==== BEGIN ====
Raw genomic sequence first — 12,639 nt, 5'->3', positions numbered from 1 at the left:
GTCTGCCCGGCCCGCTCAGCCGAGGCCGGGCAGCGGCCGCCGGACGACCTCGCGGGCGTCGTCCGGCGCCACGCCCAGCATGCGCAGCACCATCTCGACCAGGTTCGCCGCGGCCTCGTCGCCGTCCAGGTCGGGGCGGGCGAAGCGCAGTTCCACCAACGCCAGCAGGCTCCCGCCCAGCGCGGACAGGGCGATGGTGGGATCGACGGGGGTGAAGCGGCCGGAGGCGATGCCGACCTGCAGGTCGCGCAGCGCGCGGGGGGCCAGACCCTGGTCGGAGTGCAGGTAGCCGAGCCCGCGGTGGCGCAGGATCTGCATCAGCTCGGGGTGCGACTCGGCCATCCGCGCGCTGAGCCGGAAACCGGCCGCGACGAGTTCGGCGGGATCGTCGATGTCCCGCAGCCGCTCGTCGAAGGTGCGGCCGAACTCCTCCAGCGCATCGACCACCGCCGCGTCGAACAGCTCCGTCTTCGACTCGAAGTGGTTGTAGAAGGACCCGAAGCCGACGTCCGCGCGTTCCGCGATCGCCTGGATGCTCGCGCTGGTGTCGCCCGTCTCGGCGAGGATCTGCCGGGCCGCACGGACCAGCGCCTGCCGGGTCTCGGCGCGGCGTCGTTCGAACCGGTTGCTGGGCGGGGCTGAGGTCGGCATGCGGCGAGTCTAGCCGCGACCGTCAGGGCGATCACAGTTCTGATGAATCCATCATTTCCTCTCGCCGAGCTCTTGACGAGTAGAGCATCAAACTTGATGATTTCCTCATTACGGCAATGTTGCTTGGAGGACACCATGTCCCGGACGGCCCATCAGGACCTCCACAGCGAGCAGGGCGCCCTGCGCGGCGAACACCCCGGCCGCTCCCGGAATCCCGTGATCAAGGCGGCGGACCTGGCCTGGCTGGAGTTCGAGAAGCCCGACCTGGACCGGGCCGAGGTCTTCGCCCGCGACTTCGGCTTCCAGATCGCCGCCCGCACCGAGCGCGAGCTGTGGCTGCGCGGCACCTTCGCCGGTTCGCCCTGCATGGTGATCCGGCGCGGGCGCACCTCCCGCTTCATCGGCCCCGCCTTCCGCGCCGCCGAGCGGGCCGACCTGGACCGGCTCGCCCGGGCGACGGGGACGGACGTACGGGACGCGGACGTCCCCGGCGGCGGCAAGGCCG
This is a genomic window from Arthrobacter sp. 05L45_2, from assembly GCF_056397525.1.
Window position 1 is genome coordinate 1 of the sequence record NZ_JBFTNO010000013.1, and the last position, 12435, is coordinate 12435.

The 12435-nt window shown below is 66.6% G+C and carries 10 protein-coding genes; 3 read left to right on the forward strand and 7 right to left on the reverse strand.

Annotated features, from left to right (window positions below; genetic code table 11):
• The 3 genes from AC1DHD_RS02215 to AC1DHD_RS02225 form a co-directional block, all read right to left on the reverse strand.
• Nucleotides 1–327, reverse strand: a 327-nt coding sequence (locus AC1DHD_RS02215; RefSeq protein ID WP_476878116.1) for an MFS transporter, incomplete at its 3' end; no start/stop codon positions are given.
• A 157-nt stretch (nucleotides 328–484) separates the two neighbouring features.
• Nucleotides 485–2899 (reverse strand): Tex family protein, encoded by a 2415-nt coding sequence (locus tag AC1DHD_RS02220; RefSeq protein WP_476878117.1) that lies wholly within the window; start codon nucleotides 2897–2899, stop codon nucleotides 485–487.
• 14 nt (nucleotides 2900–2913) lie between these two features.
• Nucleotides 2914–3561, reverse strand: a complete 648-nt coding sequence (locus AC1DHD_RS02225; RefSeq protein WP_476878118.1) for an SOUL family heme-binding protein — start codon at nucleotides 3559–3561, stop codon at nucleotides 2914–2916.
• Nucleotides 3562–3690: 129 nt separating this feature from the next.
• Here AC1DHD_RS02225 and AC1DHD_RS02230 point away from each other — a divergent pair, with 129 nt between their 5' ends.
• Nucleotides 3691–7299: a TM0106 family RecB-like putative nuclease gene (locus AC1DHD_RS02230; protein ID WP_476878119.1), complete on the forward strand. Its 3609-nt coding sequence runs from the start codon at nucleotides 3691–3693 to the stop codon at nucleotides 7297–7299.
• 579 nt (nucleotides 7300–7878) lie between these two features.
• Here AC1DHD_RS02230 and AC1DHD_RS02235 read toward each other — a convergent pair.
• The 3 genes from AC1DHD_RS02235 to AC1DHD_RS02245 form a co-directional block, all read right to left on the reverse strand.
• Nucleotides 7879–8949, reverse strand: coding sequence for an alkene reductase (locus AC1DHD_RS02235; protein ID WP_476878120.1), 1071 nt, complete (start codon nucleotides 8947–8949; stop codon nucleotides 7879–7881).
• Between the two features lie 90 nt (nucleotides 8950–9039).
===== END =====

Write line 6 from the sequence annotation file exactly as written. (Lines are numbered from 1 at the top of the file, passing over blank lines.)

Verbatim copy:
Annotated features, from left to right (window positions below; genetic code table 11):